Willett WC, Manson JE, Stampfer MJ, et al. The AHA and the American College of Cardiology recommend statins as first-line therapy for hyperlipidemia in women. The initial pharmacologic management of women with hypercholesterolemia should include a statin if triglyceride levels are less than mg per dL.

In women of childbearing potential and in those with mild hypercholesterolemia or intolerance to statin therapy, treatment with a bile acid sequestrant is an alternative. If triglyceride levels are between and mg per dL 2. Niacin or a fibrate may then be added with caution to achieve a lower non—HDL cholesterol level.

If triglyceride levels exceed mg per dL, they must be lowered quickly to prevent acute pancreatitis. This can be achieved using a fibrate or niacin, with subsequent attention given to lowering the LDL cholesterol level.

Bile acid sequestrants resins and niacin exert significant LDL cholesterol—lowering effects, although the benefits are less than those observed with statins. Colesevelam Welchol , a newly available resin, reportedly has fewer gastrointestinal side effects than previous bile acid sequestrants. Because it does not have the triglyceride-raising effect of traditional resins and is not systemically absorbed, it may be a good option in women especially among those of childbearing age.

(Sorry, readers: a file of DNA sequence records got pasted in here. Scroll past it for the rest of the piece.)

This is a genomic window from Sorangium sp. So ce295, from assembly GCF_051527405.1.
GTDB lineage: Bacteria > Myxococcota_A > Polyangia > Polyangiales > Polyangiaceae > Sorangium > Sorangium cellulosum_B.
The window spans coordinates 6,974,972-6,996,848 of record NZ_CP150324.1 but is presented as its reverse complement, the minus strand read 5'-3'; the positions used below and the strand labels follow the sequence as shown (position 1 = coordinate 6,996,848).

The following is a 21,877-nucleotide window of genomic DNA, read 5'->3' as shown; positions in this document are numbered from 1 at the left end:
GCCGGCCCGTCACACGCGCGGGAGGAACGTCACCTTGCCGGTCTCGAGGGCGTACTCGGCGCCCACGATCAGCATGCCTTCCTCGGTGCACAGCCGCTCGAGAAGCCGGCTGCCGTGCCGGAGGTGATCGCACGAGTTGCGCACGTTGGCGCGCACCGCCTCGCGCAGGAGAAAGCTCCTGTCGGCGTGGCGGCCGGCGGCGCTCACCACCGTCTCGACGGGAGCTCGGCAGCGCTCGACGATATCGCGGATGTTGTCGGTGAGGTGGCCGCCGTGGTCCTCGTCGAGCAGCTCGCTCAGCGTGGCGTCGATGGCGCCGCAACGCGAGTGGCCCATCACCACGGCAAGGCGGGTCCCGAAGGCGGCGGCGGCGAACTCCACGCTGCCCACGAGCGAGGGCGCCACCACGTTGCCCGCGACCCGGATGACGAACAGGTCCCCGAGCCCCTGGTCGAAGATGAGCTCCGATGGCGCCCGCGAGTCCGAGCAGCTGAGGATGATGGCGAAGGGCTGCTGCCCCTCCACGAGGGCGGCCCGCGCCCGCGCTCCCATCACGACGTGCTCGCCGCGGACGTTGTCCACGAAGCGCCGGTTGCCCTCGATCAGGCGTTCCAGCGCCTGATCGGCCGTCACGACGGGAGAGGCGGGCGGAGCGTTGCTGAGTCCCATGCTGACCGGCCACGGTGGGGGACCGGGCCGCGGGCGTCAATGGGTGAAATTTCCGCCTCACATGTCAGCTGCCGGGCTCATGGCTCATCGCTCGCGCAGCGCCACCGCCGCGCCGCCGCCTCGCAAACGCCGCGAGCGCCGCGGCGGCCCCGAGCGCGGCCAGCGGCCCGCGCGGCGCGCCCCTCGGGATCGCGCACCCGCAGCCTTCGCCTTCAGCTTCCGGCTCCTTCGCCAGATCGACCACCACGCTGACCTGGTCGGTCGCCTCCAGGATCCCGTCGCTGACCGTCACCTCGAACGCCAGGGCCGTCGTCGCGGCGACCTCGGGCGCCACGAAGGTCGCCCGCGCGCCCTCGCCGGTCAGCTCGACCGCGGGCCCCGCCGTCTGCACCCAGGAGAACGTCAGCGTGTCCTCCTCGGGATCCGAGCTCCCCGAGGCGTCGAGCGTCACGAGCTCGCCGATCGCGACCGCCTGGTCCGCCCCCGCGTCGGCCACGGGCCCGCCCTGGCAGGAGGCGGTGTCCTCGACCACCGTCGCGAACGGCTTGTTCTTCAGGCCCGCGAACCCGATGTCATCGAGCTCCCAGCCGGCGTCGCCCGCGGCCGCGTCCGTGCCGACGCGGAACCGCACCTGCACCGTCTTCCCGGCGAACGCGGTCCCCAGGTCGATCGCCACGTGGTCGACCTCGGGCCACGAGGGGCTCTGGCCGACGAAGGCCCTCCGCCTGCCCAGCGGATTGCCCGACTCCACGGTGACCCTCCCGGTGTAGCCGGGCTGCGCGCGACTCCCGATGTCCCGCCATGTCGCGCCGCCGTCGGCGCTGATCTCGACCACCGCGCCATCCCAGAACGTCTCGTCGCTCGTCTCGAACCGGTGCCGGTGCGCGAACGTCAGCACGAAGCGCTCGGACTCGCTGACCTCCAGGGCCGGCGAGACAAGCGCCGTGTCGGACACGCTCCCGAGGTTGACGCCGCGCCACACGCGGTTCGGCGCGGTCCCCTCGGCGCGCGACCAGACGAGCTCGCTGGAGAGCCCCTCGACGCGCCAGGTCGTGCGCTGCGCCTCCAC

Fibrates e. One recent study 33 in men with coronary heart disease and normal LDL cholesterol levels showed that gemfibrozil raised HDL cholesterol levels, lowered triglyceride levels, and reduced mortality by 22 percent. The value of fibrates in women whose primary lipid abnormality is a low HDL cholesterol level remains to be established.